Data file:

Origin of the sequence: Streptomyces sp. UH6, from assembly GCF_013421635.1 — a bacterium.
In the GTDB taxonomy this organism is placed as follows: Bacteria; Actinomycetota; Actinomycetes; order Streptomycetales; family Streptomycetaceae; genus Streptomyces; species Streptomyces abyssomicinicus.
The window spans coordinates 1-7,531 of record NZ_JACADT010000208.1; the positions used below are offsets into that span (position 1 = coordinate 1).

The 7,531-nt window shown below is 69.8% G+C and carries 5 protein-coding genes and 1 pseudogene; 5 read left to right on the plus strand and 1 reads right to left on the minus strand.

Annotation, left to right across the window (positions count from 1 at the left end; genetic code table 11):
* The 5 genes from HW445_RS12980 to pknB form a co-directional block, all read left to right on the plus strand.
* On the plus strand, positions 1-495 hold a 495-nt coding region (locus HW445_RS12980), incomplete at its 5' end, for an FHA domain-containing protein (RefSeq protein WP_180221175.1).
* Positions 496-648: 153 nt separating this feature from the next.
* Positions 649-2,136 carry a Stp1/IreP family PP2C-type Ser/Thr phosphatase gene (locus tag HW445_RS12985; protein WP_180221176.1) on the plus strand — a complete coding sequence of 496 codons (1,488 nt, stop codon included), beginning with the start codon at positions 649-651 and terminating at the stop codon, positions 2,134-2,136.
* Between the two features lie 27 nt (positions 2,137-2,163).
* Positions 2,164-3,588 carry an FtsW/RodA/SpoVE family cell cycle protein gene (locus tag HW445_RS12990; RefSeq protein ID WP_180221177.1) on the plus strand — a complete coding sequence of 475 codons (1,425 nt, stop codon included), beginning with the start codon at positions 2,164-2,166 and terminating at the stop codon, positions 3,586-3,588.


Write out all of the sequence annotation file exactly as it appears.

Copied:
Origin of the sequence: Streptomyces sp. UH6, from assembly GCF_013421635.1 — a bacterium.
In the GTDB taxonomy this organism is placed as follows: Bacteria; Actinomycetota; Actinomycetes; order Streptomycetales; family Streptomycetaceae; genus Streptomyces; species Streptomyces abyssomicinicus.
The window spans coordinates 1-7,531 of record NZ_JACADT010000208.1; the positions used below are offsets into that span (position 1 = coordinate 1).

The 7,531-nt window shown below is 69.8% G+C and carries 5 protein-coding genes and 1 pseudogene; 5 read left to right on the plus strand and 1 reads right to left on the minus strand.

Annotation, left to right across the window (positions count from 1 at the left end; genetic code table 11):
* The 5 genes from HW445_RS12980 to pknB form a co-directional block, all read left to right on the plus strand.
* On the plus strand, positions 1-495 hold a 495-nt coding region (locus HW445_RS12980), incomplete at its 5' end, for an FHA domain-containing protein (RefSeq protein WP_180221175.1).
* Positions 496-648: 153 nt separating this feature from the next.
* Positions 649-2,136 carry a Stp1/IreP family PP2C-type Ser/Thr phosphatase gene (locus tag HW445_RS12985; protein WP_180221176.1) on the plus strand — a complete coding sequence of 496 codons (1,488 nt, stop codon included), beginning with the start codon at positions 649-651 and terminating at the stop codon, positions 2,134-2,136.
* Between the two features lie 27 nt (positions 2,137-2,163).
* Positions 2,164-3,588 carry an FtsW/RodA/SpoVE family cell cycle protein gene (locus tag HW445_RS12990; RefSeq protein ID WP_180221177.1) on the plus strand — a complete coding sequence of 475 codons (1,425 nt, stop codon included), beginning with the start codon at positions 2,164-2,166 and terminating at the stop codon, positions 3,586-3,588.